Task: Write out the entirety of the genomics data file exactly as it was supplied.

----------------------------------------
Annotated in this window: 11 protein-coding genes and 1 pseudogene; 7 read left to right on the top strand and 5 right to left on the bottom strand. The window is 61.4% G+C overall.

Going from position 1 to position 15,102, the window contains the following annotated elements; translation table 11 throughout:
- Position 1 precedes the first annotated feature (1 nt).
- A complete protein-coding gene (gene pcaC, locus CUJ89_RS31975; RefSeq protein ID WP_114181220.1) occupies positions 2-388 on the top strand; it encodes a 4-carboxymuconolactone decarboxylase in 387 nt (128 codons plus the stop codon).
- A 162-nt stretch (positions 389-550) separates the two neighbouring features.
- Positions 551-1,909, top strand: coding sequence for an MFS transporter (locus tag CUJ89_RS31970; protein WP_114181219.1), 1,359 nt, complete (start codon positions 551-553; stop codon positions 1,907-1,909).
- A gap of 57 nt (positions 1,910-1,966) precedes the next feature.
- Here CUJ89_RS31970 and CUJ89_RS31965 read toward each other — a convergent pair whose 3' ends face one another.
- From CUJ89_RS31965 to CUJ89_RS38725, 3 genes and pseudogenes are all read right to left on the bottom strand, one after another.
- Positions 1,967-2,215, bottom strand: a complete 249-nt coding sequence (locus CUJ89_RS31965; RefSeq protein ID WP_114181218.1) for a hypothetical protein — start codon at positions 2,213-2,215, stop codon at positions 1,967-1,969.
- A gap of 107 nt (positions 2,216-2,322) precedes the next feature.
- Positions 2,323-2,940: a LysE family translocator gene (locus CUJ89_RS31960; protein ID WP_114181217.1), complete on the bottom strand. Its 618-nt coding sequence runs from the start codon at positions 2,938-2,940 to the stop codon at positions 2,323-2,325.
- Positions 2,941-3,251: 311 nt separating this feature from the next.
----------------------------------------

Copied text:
Annotated in this window: 11 protein-coding genes and 1 pseudogene; 7 read left to right on the top strand and 5 right to left on the bottom strand. The window is 61.4% G+C overall.

Going from position 1 to position 15,102, the window contains the following annotated elements; translation table 11 throughout:
- Position 1 precedes the first annotated feature (1 nt).
- A complete protein-coding gene (gene pcaC, locus CUJ89_RS31975; RefSeq protein ID WP_114181220.1) occupies positions 2-388 on the top strand; it encodes a 4-carboxymuconolactone decarboxylase in 387 nt (128 codons plus the stop codon).
- A 162-nt stretch (positions 389-550) separates the two neighbouring features.
- Positions 551-1,909, top strand: coding sequence for an MFS transporter (locus tag CUJ89_RS31970; protein WP_114181219.1), 1,359 nt, complete (start codon positions 551-553; stop codon positions 1,907-1,909).
- A gap of 57 nt (positions 1,910-1,966) precedes the next feature.
- Here CUJ89_RS31970 and CUJ89_RS31965 read toward each other — a convergent pair whose 3' ends face one another.
- From CUJ89_RS31965 to CUJ89_RS38725, 3 genes and pseudogenes are all read right to left on the bottom strand, one after another.
- Positions 1,967-2,215, bottom strand: a complete 249-nt coding sequence (locus CUJ89_RS31965; RefSeq protein ID WP_114181218.1) for a hypothetical protein — start codon at positions 2,213-2,215, stop codon at positions 1,967-1,969.
- A gap of 107 nt (positions 2,216-2,322) precedes the next feature.
- Positions 2,323-2,940: a LysE family translocator gene (locus CUJ89_RS31960; protein ID WP_114181217.1), complete on the bottom strand. Its 618-nt coding sequence runs from the start codon at positions 2,938-2,940 to the stop codon at positions 2,323-2,325.
- Positions 2,941-3,251: 311 nt separating this feature from the next.